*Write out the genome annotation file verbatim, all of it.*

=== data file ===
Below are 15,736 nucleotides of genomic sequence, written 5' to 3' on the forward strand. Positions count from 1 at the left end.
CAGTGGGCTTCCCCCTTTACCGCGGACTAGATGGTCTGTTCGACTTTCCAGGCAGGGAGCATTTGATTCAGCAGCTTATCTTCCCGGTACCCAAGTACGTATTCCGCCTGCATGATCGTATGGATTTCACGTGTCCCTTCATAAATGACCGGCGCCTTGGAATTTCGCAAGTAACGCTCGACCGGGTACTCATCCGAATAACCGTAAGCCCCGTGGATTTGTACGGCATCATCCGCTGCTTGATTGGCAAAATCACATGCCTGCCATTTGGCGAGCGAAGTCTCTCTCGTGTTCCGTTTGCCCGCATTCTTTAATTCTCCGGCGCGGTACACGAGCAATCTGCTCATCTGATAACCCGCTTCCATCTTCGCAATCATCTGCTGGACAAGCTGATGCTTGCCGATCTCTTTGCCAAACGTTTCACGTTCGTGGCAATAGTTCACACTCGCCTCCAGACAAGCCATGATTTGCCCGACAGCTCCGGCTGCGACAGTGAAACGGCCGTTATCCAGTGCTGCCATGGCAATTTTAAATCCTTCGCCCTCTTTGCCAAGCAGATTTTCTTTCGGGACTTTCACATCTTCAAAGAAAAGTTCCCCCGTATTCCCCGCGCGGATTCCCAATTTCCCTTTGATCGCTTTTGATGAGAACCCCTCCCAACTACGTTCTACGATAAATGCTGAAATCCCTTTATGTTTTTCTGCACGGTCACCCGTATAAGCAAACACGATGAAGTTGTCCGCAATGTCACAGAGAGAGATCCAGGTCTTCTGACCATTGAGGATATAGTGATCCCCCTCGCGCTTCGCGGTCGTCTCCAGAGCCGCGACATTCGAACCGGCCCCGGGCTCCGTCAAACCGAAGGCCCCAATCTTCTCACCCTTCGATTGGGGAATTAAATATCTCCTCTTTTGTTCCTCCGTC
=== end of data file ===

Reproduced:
Below are 15,736 nucleotides of genomic sequence, written 5' to 3' on the forward strand. Positions count from 1 at the left end.
CAGTGGGCTTCCCCCTTTACCGCGGACTAGATGGTCTGTTCGACTTTCCAGGCAGGGAGCATTTGATTCAGCAGCTTATCTTCCCGGTACCCAAGTACGTATTCCGCCTGCATGATCGTATGGATTTCACGTGTCCCTTCATAAATGACCGGCGCCTTGGAATTTCGCAAGTAACGCTCGACCGGGTACTCATCCGAATAACCGTAAGCCCCGTGGATTTGTACGGCATCATCCGCTGCTTGATTGGCAAAATCACATGCCTGCCATTTGGCGAGCGAAGTCTCTCTCGTGTTCCGTTTGCCCGCATTCTTTAATTCTCCGGCGCGGTACACGAGCAATCTGCTCATCTGATAACCCGCTTCCATCTTCGCAATCATCTGCTGGACAAGCTGATGCTTGCCGATCTCTTTGCCAAACGTTTCACGTTCGTGGCAATAGTTCACACTCGCCTCCAGACAAGCCATGATTTGCCCGACAGCTCCGGCTGCGACAGTGAAACGGCCGTTATCCAGTGCTGCCATGGCAATTTTAAATCCTTCGCCCTCTTTGCCAAGCAGATTTTCTTTCGGGACTTTCACATCTTCAAAGAAAAGTTCCCCCGTATTCCCCGCGCGGATTCCCAATTTCCCTTTGATCGCTTTTGATGAGAACCCCTCCCAACTACGTTCTACGATAAATGCTGAAATCCCTTTATGTTTTTCTGCACGGTCACCCGTATAAGCAAACACGATGAAGTTGTCCGCAATGTCACAGAGAGAGATCCAGGTCTTCTGACCATTGAGGATATAGTGATCCCCCTCGCGCTTCGCGGTCGTCTCCAGAGCCGCGACATTCGAACCGGCCCCGGGCTCCGTCAAACCGAAGGCCCCAATCTTCTCACCCTTCGATTGGGGAATTAAATATCTCCTCTTTTGTTCCTCCGTC